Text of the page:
I finally read and finished Doris Kearns Goodwin's "The Bully Pulpit"
in a matter of weeks after starting it. It was a wonderful read, and I admit I learned more than I thought I would about the background of S.S. McClure
, the man who hired the great journalists I did know and read about, including William Allen White, Ida Tarbell, Ray Baker and Lincoln Steffens. For me, however, the biggest surprise from the book concerned William Howard Taft, the only man ever to serve as both president and chief justice of the Supreme Court in his lifetime. I already knew Taft brought more anti-trust suits in one term of four years as president than Theodore Roosevelt had brought in two terms. I also already knew Taft had some progressive principles despite his generally conservative pro-business outlook and supported the constitutional amendment to allow for a federal income tax and to tax corporations, and push for stiff inheritance taxes. However, the depth of information about Taft's progressivism, his mother's pro-women's right to vote and abolitionist background and his wife's political ambition that took the genial Taft farther than his son-of-a-trial-lawyer background would have ever risen were definitely new to me. Also, Taft's service as a lawyer, both in private business lawyering and time at the solicitor general's office, and his service as a judge were new to me as I admit I had little idea of his formal educational and vocational background. His genial personality was deeply moving to me and one felt his sadness in his being betrayed by a vanity driven Theodore Roosevelt.
As with Goodwin's "Team of Rivals,"
I felt as I read "The Bully Pulpit" that Goodwin wrote around the main subject for whom she should have written a straight up biography. In "Team of Rivals," the person who deserved her full and sometimes hagiographic treatment was William Henry Seward, Lincoln's able Secretary of State and a disciple of John Quincy Adams. In "The Bully Pulpit," I found that I reveled each time I reached a chapter that would deal with Taft. I adored Taft as a human being and felt so sad that the nation has not understood him better.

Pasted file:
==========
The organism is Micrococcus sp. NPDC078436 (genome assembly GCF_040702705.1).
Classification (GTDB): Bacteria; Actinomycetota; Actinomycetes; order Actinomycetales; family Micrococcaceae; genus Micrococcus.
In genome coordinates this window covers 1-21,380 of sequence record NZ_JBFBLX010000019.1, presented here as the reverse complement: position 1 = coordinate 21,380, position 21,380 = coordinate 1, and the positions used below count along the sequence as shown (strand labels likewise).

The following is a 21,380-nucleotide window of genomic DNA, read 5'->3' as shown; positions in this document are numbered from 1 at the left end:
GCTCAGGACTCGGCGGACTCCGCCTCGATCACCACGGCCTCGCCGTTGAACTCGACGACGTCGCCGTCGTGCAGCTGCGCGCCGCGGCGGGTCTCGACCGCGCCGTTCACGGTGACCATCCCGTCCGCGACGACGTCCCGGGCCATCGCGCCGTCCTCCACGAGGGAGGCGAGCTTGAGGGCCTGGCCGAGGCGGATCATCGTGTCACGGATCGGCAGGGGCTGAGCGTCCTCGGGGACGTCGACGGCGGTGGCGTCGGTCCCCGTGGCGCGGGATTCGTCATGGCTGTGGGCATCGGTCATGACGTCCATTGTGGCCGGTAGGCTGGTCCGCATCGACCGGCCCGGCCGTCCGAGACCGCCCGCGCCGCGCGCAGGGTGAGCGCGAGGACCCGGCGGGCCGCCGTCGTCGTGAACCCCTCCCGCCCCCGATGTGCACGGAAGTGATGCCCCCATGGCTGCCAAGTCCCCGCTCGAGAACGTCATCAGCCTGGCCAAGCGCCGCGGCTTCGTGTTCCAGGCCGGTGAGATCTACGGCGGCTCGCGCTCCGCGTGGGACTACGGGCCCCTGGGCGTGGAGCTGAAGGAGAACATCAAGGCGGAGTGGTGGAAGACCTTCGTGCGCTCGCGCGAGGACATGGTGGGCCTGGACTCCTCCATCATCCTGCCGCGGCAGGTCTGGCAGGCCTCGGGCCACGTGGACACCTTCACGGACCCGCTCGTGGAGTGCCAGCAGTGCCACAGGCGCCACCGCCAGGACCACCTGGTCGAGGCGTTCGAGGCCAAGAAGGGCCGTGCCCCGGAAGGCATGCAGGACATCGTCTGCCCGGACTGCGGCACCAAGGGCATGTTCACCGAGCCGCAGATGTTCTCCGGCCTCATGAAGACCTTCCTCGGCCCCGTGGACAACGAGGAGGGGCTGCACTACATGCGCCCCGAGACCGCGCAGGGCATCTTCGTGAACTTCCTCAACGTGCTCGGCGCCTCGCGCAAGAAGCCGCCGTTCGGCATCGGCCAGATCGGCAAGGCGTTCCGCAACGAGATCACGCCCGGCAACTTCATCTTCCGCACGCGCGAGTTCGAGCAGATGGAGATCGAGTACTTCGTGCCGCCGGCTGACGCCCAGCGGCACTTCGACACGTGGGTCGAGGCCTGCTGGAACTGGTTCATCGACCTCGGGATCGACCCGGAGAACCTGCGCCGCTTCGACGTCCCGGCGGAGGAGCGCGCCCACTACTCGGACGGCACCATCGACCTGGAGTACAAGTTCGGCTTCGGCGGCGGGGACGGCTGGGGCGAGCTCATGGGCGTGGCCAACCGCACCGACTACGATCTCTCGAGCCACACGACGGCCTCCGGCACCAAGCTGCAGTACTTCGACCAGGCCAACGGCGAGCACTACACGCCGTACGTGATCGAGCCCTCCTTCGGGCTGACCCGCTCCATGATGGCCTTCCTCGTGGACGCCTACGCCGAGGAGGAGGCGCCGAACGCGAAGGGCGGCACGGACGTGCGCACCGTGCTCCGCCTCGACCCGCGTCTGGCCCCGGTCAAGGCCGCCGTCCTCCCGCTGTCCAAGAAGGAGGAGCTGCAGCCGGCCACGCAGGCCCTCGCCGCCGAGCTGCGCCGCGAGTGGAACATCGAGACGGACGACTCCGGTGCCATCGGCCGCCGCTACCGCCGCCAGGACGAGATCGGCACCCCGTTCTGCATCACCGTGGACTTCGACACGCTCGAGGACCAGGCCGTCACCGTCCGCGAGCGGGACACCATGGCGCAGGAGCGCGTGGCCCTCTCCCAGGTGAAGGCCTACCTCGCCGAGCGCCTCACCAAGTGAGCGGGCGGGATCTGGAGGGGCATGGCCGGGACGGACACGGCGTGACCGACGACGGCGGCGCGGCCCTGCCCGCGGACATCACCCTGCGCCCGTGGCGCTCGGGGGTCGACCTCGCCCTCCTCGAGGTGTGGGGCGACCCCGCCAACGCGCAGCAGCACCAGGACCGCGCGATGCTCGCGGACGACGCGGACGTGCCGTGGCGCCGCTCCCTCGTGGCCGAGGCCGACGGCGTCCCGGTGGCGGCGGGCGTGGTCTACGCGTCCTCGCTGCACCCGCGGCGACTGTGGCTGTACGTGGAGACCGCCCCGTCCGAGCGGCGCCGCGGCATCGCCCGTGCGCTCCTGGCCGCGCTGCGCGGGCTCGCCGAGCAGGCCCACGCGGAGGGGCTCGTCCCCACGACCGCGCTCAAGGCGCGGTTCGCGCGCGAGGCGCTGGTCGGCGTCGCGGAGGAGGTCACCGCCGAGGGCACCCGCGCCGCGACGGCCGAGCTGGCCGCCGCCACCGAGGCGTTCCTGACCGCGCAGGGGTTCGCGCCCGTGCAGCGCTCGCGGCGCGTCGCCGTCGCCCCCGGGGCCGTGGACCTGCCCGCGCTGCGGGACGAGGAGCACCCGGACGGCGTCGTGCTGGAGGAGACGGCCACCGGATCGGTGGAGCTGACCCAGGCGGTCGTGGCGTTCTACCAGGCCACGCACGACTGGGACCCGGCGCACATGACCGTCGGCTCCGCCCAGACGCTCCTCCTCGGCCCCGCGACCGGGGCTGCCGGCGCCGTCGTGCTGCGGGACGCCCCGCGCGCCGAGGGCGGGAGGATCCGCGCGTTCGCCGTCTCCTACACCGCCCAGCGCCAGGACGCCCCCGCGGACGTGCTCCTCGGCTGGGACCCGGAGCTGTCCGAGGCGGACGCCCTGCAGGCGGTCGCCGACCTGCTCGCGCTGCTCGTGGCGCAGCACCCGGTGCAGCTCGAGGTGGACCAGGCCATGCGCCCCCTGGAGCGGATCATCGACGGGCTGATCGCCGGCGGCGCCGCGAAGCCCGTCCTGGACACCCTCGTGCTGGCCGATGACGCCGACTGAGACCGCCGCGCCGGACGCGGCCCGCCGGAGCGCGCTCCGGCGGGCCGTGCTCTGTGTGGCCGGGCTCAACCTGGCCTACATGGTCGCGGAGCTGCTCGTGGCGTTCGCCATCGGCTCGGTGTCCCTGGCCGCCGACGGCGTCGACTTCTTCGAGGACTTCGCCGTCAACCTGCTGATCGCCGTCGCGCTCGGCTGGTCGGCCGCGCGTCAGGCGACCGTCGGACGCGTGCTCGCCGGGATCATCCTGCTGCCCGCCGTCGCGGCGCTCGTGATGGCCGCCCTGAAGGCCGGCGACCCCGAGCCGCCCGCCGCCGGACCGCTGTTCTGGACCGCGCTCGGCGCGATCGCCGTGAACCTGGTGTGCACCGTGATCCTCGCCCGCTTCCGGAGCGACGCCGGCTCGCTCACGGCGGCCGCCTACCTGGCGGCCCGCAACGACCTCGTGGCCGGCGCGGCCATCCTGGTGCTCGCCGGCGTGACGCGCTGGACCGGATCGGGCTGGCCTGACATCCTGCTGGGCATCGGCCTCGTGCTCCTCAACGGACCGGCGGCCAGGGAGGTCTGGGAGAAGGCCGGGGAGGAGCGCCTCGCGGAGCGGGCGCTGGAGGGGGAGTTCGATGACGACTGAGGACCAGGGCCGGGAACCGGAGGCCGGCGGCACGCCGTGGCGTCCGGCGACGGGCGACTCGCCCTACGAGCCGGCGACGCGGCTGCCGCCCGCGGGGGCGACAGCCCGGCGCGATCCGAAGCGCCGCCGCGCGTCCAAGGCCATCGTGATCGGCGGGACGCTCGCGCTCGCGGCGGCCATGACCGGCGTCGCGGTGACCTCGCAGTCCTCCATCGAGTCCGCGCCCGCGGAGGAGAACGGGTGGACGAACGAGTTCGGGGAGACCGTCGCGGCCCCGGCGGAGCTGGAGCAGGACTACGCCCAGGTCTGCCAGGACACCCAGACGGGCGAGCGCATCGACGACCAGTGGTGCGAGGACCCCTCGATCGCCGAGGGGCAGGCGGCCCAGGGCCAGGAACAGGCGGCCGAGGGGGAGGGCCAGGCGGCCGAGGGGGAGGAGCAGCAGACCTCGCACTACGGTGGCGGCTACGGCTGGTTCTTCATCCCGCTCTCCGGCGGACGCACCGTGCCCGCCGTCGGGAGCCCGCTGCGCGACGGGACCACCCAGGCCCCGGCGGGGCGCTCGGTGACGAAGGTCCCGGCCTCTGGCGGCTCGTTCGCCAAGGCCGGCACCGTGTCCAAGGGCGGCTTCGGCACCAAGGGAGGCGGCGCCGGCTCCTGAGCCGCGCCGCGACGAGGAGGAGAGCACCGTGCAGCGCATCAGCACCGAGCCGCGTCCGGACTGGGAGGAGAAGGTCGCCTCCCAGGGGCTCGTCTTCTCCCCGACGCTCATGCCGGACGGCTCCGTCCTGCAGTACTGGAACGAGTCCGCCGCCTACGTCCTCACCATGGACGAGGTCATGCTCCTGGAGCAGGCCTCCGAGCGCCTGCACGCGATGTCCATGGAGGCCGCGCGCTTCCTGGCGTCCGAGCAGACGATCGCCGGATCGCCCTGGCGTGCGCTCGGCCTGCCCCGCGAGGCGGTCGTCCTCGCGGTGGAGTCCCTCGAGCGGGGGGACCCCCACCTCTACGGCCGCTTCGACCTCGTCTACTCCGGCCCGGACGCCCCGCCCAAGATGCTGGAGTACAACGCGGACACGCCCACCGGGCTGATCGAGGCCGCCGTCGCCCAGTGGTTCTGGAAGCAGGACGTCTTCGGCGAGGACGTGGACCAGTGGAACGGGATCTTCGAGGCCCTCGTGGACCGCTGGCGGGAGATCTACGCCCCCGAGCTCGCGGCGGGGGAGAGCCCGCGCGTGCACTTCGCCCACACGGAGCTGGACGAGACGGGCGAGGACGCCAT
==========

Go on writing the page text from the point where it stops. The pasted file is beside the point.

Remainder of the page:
Goodwin's book also perhaps not so inadvertently re-affirmed to me that a president who knows how to move the American people with rhetoric and being out with the people, and developing relations with the most daring investigative reporters of the time, can effectuate great changes that resonate even after they leave office. Taft's successes were in large measure the result of TR's cultivation of the leading investigative reporters (who worked literally in tandem with TR on various exposes of American business and municipal corruption and abuse of power) and the American people. Taft was unable to move people because he was ultimately taciturn in office and approached a bi-partisanship that was almost like the now quaint John and John Qunicy Adams' approach--with the result that all three were, ahem, one term presidents. On the other hand, had TR not promised people in a rash moment of fear not to run for third term, there is little doubt he would have won a third term in the 1908 election and we would not have had Taft at all as president or else no Wilson. The "what if's" proliferate on this and we would rather avoid that right now, for the point remains that those who believe presidents cannot change the political discourse and policies by going among the people and using the "bully pulpit" should recognize that TR was president between William McKinley and William Taft, two personalities who refused to move the public and who did not change the public discourse or policies--but were followers of the conventional wisdom of the time in which each served. Again, Taft was in the shadow of TR and never emerged as his own political leader, and the good things he accomplished may be said to be the result
of riding on TR's momentum.*
After completing the book, I went back to Susan Dunn's review
of the book at the New York Review of Books and link to it here